I believe a feature.  There are many parts of the newer
versions of the standard to properly treat zero length arrays.
In Fortran 66 they were not allowed, but added somewhat later.

-- glen

It's a feature!  Zero sized arrays have been around since Fortran 90
introduced array processing.  Just like zero-trip DO loops, zero sized
arrays come up naturally, usually as the end case of some sort of
iterative nested process.

It's probably unusual to allocate a zero sized array, but it's
perfectly standard conforming and is specifically allowed.

It's hard to say what the debugger thinks.  It's likely to have
trouble with any zero sized object.

Dick Hendrickson

Googleer <stocks@earthlink.net> wrote:
> I found the problem, and it seems to me to be a bug in either the
> compiler or the allocate routine.

> The error was that the variable used to declare one of the dimensions
> in the call to allocate had a value of zero.

> STAT returned as zero.  It seems to me that this should have caused
> some kind of error indication,  but it didn't.  A further oddity is
> that the allocated function routine returns TRUE saying that the array
> is allocated.

That all sounds perfectly normal. Why do you think that allocating a
zero-sized array should cause an error indication? Zero-sized arrays are
perfectly normal and useful in many contexts. You asked for a zero-sized
array, it allocated one, and it told you that it was allocated. It
doesn't happen to have any elements, but that's valid.

A zero-sized array is useful in much the same way that a zero-trip DO
loop count is useful. If it really always was zero sized (or zero trip
count) in every case, then it would be a bit silly (though still valid).
But typically, one is dealing with something whose size or trip count
can vary from case to case. It might happen to be zero for some cases,
but not in all of them.

Because of that, it is dynamically sized arrays that are most likely to
be validly zero sized. You can have arrays statically zero sized, and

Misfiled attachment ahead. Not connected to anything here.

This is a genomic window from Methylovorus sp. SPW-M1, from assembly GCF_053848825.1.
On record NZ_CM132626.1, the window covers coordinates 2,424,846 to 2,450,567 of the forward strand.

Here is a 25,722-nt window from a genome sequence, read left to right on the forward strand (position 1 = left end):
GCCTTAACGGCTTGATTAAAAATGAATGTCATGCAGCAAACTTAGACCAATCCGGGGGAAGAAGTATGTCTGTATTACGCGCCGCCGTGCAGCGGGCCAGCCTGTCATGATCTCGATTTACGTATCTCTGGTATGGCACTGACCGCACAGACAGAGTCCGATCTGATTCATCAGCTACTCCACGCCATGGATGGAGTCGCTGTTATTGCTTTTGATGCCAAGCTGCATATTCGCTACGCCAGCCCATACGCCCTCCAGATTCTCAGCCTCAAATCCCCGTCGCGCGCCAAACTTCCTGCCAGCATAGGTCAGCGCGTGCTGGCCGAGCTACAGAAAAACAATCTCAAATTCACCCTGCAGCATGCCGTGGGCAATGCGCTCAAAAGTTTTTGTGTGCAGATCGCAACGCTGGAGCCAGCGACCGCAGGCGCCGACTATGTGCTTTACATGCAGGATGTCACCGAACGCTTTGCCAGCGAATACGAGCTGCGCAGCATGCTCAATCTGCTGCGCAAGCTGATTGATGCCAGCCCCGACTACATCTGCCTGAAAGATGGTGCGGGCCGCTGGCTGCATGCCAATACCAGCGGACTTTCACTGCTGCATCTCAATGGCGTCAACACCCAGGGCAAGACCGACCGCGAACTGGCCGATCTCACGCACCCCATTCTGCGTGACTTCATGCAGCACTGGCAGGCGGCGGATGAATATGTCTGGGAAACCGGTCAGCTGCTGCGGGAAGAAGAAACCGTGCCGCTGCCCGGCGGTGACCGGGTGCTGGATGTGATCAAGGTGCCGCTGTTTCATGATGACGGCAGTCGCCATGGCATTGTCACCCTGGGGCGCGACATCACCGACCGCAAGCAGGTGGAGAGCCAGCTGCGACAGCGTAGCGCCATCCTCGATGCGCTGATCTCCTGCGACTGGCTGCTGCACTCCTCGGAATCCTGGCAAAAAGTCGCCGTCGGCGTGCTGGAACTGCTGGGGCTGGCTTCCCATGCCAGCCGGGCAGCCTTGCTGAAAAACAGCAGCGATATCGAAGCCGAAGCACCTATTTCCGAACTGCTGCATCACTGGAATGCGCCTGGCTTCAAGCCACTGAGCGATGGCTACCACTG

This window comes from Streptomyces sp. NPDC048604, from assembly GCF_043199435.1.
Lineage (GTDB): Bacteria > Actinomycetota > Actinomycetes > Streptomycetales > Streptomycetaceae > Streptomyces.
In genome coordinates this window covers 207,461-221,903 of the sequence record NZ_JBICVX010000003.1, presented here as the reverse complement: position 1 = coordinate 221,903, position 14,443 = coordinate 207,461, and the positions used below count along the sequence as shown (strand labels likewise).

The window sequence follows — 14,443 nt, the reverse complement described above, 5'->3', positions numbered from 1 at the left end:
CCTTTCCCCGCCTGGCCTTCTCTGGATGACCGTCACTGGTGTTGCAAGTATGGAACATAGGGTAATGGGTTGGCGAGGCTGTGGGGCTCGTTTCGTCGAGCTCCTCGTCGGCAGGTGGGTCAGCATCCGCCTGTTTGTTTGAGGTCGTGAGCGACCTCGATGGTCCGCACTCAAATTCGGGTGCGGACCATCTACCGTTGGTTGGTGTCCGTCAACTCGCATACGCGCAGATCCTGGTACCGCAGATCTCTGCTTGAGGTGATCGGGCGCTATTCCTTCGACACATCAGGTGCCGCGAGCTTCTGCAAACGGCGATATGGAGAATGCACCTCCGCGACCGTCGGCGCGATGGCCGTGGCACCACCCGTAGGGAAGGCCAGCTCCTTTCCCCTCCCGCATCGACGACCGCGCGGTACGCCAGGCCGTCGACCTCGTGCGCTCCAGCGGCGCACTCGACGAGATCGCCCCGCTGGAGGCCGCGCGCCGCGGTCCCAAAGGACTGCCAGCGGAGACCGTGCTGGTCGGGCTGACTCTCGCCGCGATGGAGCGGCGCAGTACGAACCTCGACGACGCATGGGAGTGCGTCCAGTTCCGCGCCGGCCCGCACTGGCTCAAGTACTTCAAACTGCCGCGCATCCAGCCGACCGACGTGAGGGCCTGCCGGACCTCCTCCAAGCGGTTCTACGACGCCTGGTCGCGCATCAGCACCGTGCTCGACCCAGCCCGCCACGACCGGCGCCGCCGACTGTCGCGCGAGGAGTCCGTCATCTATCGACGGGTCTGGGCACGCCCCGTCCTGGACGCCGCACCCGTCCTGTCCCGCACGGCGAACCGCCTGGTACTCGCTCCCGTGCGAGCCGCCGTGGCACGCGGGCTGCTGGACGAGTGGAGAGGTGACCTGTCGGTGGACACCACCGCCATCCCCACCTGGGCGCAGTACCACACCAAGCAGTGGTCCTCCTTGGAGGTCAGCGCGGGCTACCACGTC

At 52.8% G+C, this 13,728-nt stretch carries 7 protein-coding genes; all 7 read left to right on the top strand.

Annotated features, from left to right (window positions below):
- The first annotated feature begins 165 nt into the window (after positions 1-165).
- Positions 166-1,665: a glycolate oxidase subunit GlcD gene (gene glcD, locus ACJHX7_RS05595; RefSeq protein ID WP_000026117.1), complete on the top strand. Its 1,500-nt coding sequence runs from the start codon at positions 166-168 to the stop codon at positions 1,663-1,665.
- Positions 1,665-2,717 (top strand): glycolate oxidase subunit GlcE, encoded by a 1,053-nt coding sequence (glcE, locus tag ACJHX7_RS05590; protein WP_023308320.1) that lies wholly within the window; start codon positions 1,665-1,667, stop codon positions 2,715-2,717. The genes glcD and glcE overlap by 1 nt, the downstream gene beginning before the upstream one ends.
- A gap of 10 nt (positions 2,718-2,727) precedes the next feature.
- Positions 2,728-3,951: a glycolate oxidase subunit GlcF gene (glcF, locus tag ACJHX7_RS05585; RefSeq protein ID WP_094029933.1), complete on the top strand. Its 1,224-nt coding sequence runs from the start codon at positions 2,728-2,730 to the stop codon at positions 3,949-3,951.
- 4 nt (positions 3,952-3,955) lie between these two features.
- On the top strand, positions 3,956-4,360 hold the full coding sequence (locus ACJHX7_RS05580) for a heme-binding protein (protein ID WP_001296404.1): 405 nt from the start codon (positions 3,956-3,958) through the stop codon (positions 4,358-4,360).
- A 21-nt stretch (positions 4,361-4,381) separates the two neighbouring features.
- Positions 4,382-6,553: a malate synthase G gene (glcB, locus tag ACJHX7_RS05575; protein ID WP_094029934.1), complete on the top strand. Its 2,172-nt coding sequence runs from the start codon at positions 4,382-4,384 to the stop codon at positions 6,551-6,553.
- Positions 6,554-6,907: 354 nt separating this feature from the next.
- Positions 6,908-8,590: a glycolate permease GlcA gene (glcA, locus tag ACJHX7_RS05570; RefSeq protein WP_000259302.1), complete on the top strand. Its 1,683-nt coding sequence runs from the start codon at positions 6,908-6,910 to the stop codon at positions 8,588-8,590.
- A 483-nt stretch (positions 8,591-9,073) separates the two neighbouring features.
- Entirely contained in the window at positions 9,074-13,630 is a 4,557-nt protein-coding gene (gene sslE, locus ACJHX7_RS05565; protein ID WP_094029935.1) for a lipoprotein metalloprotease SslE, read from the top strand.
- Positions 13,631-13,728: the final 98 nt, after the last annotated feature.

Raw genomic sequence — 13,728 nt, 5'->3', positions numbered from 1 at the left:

that occasionally is useful (such as when you are using a library
routine that has an array argument and your particular application uses
zero size for that). But dynamically sized arrays are the ones most
commonly zero sized. Allocating one is not unusual at all.

Note that being allocated to zero size is not the same thing as not
being allocated. If it were, then there would have to be a lot of
special-case exceptions in code like

   allocate array to appropriate size
   use it
   deallocate it

The deallocate it part would need an exception if zero size counted as
being unallocated. Deallocating an unallocated array is invalid.
Deallocating an array allocated to zero size is normal and needs no
special-case code.

>  However the interactive debugger xldb says it isn't
> allocated.  The exact message is "The object is not available".

Did it say that it isn't allocated or did it say "The object is not
available?" Those aren't the same statement. I don't know much about
xldb. But note that although the array is allocated, it has no elements.
So if you try to look at the values of the elements, there won't be any
there to look at.

--
Richard Maine                    | Good judgement comes from experience;
email: last name at domain . net | experience comes from bad judgement.
domain: summertriangle           |  -- Mark Twain

On May 21, 1:41 pm, nos@see.signature (Richard Maine) wrote:

The exact message was "The object is not available".

It was a multi-dimensioned array and only one of the dimensions was
zero.  I was able to assign values to the array.  It appears that xldb
was confused by the zero.  I would think it should have showed me the
portion of the array that had non-zero dimensions.

Xldb is a really handy tool for debugging, but it isn't perfect.

Googleer <stocks@earthlink.net> wrote:
> It was a multi-dimensioned array and only one of the dimensions was
> zero.  I was able to assign values to the array.  It appears that xldb
> was confused by the zero.  I would think it should have showed me the
> portion of the array that had non-zero dimensions.

There is no portion that has non-zero dimensions. If any of the
dimensions is zero extent, then the whole array is zero sized, the array
size being the product of the extents. You say that you were able to
assign values to it. What are the elements that you think you managed to
assign values to? In particular, what index value did thay have in the
dimension that was zero extent? Whatever index value they had in that
dimension, it was an invalid one, as the zero extent means there are no
valid ones.

Did you have bounds checking turned on? Sounds to me like you set values
that were out of bounds, but didn't get caught.

> Xldb is a really handy tool for debugging, but it isn't perfect.

While I don't know xldb in particular, I suspect that the first part of
that is true, and I'm sure that the second part is. :-)